MoneyTimes - April 3, 2013

Posted by Jill Kerby on April 03 2013 @ 09:00



Around 1996-97, a friend of mine who was involved in the satellite imagery business – his companies produced high grade satellite maps and undertook satellite mapping projects for mining companies and government agencies like the EU’s agriculture commission - told me about these amazing new things called DVDs, first invented in 1995.

I hadn’t a clue what he was talking about.  But I do remember thinking that I really had to learn more. It took a few years to abandon video cassettes, but today, DVDs are being overtaken by direct streaming, traditional internet search engines by Twitter and Facebook.

And now there is Bitcoin. (see https://www.weusecoins.com/; www.coinbase.com)

It was inevitable that in a world where physical money is being used less and less – overtaken by credit and debit cards, e-banking and computerised money transfers – that someone (in 2009) would come up with the idea of cyber-based or ‘virtual’ money.

Bitcoin (as in, computer ‘bits’ of information) has now gone mainstream and has been given a global boost by the events in Cyprus, where the sanctity of Eurozone cash deposits has been blown apart and capital controls have created a two-tier euro - the Cyprus euro that can mainly only be used there and the one the rest of use (for now).

The price of bitcoin in just the past fortnight has nearly doubled to $78 a “coin” (as I write). It was worth about 0.25 US cent when first launched and all the Bitcoins in cyber-circulation are reckoned to be worth about nearly $1 billion now, though no one knows for sure.

So what is Bitcoin?

Invented – it is reported – by a Japanese computer hacker, it is a decentralised digital currency that only trades via the internet. There is no central bank that issues, regulates or sets the price of bitcoin. Instead it operates through a peer-to-peer network of users, that is willing buyers and sellers with real goods and services.

Demand for the growing, but ultimately limited number of bitcoin – no more than 21 million bitcoin will ever be issued by the year 2140 – dictates the price at any given time. Bitcoin are issued within its agreed total limit of coins by the user networks, who are known as ‘bitcoin miners’. The miners, says its Wikipedia entry, verify every bitcoin transaction “and add them to a decentralized and archived transaction log every 10 minutes.”

Leaving aside the hugely technical explanation of how bitcoin operates in the virtual world (a great deal of ‘faith’ is required, just like with every other currency) your first purchase of bitcoin is going to be via a conventional currency like euro, pounds, dollars, etc.

Each bitcoin you buy from a supplier for the global price at that moment is then put into the Bitcoin wallet that you set up which in encrypted and encoded with ‘bits’ that represent the number and value of the coins you now own.  You don’t want to lose these codes…your digital signature …or you lose your bitcoins.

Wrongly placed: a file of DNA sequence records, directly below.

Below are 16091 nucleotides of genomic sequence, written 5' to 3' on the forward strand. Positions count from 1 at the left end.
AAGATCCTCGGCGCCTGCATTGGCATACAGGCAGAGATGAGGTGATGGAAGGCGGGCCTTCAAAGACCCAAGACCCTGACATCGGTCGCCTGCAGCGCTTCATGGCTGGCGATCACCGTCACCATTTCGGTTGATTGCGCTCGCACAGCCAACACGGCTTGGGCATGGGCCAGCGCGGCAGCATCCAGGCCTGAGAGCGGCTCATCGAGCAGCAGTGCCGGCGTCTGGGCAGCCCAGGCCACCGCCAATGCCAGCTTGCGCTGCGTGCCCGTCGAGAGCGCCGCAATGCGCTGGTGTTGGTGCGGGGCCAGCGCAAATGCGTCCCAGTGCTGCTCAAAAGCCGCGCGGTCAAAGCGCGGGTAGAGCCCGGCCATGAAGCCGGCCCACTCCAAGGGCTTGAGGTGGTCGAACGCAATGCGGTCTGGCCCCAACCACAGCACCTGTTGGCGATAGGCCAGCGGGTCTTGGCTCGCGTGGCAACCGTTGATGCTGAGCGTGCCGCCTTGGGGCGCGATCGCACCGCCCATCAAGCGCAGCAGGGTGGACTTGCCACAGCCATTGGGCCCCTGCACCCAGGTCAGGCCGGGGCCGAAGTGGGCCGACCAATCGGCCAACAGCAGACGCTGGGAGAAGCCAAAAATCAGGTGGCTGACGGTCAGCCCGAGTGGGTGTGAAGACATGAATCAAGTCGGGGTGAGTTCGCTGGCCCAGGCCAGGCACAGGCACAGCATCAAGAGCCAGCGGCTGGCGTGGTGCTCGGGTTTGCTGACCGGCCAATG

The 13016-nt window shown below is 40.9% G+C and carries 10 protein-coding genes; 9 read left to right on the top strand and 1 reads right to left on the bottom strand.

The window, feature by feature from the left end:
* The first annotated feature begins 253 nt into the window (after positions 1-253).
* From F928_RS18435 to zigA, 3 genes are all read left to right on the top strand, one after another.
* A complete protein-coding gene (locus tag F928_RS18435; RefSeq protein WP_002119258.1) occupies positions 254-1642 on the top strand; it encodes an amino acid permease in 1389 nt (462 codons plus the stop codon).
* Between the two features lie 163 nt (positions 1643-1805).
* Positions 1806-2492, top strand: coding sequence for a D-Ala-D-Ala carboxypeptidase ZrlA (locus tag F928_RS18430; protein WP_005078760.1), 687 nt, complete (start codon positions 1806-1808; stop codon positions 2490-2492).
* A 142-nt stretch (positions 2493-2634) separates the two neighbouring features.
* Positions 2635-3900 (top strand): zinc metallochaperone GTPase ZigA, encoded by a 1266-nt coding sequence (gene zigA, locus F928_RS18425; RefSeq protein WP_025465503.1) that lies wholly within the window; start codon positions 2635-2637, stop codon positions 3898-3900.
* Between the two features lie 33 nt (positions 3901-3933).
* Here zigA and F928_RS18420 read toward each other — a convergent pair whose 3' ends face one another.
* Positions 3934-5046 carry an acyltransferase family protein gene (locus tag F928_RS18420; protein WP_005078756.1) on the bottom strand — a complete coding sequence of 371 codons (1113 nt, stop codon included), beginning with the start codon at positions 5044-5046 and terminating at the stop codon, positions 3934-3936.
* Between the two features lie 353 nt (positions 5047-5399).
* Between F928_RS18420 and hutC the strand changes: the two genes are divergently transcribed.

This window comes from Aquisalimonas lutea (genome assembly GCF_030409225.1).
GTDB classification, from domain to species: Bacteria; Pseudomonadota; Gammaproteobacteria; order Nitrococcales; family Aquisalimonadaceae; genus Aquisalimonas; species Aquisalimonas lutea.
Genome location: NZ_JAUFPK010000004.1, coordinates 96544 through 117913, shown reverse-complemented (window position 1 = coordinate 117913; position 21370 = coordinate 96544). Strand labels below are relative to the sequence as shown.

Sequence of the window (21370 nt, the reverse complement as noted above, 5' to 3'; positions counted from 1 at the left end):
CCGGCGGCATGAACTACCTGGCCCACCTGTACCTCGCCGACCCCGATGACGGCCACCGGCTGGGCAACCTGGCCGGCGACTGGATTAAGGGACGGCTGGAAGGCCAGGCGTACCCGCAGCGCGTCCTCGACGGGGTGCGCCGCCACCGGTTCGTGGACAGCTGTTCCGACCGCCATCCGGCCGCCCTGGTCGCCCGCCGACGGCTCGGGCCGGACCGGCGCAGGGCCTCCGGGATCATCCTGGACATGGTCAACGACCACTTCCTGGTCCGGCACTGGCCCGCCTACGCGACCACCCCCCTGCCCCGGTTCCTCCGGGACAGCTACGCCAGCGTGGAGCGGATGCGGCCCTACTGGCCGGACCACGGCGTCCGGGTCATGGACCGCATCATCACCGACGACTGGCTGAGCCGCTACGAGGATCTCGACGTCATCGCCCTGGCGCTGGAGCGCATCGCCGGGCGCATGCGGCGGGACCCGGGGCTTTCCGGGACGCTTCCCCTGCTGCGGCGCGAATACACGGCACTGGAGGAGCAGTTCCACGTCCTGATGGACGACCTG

Once you have a wallet of bitcoins, you can start using them.  As I write thousands of ordinary retailers and service providers all over the world are being added to the growing network of real people who will sell their goods for a bitcoin.

You can now buy everything from a pizza to a house with bitcoin, somewhere in the world. Governments and central banks, which have no control whatsoever over this entirely private, virtual, encrypted currency say they are hugely worried that bitcoin is being used to buy and sell dangerous contraband like drugs and arms. They also say it is an easy way to undertake money laundering. This is also true – the Iranians buy bitcoin and then convert them into US dollars to get around trade sanctions.

Mostly, governments and central banks are concerned how easily bitcoin circumvents the use of their monopoly to create money out of thin air and then tax it, directly or debasing and devaluing it as the need (like now) arises.

These are all the main reasons why the sale and price of has soared since 2001. It is the only ‘real’ money that can’t be debased by central bankers.

That said, I haven’t bought any bitcoin - yet. I still don’t fully understand it and the risks. How ‘safe’ is it from computer hackers? The price is very unstable, even more than gold, which also rises and falls with demand. What are the tax implications? Can VAT and CGT liabilities be payable to the state in bitcoin?

And I’m old-fashioned: bitcoin is not tangible like gold (which can never disappear) and wouldn’t exist at all without a reliable broadband connection.

Then again, I had my doubts about DVDs and Twitter and…

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